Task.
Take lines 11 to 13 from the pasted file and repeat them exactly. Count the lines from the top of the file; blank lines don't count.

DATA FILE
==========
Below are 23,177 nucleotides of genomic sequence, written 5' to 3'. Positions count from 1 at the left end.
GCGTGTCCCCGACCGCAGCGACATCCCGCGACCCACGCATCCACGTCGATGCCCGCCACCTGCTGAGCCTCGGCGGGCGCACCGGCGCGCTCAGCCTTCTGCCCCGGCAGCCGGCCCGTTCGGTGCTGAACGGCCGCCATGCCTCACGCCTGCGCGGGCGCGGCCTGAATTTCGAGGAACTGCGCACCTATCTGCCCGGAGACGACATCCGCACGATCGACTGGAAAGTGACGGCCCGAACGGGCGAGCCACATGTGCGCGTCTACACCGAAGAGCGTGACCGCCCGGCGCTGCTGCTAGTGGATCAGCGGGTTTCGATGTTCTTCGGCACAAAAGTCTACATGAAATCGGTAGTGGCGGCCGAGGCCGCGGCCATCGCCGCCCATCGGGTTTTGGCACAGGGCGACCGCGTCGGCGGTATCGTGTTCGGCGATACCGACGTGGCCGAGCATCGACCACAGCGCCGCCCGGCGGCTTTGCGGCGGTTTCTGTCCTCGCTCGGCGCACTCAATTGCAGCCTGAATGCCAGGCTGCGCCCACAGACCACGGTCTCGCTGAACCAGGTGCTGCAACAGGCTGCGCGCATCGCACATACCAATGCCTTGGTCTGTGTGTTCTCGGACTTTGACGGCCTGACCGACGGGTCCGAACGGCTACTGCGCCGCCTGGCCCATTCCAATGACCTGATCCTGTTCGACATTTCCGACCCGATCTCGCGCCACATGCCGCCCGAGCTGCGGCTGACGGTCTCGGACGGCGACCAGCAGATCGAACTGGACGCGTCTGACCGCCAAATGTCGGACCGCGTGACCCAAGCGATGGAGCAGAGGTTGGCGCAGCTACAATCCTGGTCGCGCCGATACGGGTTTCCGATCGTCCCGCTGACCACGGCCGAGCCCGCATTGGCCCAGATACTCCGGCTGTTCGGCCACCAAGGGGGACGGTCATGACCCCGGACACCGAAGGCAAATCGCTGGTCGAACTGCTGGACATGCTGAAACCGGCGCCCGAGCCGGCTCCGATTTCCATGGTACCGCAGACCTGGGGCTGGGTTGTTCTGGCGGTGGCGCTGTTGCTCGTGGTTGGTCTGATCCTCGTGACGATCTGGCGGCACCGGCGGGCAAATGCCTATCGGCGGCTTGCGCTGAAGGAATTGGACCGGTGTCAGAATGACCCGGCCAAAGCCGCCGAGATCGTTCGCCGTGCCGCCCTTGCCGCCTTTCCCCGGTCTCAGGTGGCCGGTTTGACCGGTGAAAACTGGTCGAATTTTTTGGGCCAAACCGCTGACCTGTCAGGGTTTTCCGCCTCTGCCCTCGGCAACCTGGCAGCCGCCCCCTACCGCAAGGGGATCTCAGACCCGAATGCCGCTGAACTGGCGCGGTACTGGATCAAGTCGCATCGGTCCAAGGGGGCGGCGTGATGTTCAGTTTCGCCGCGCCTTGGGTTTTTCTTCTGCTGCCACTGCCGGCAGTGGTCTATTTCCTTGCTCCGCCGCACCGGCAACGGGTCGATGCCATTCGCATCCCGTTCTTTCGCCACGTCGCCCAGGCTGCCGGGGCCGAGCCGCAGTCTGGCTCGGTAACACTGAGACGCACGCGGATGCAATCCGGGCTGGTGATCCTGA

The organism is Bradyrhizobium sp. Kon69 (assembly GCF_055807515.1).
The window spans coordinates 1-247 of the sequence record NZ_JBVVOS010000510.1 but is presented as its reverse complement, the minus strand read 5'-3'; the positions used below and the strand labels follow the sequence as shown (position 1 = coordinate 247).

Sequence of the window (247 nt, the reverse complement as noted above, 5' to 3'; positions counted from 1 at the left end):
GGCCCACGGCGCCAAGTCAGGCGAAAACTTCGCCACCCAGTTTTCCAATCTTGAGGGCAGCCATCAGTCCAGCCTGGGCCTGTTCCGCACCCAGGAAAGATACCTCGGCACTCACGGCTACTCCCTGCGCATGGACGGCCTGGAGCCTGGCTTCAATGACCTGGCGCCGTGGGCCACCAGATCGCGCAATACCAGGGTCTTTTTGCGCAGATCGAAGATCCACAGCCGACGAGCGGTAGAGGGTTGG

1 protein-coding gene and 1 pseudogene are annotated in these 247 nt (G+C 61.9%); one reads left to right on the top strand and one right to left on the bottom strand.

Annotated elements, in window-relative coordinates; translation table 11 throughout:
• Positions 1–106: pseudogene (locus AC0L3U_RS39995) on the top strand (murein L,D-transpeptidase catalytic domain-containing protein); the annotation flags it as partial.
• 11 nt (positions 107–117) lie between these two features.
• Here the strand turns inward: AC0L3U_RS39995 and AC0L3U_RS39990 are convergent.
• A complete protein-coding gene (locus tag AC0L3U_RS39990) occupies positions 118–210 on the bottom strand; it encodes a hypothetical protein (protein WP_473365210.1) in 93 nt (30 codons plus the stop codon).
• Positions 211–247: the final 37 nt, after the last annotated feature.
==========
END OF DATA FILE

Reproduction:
• Here the strand turns inward: AC0L3U_RS39995 and AC0L3U_RS39990 are convergent.
• A complete protein-coding gene (locus tag AC0L3U_RS39990) occupies positions 118–210 on the bottom strand; it encodes a hypothetical protein (protein WP_473365210.1) in 93 nt (30 codons plus the stop codon).
• Positions 211–247: the final 37 nt, after the last annotated feature.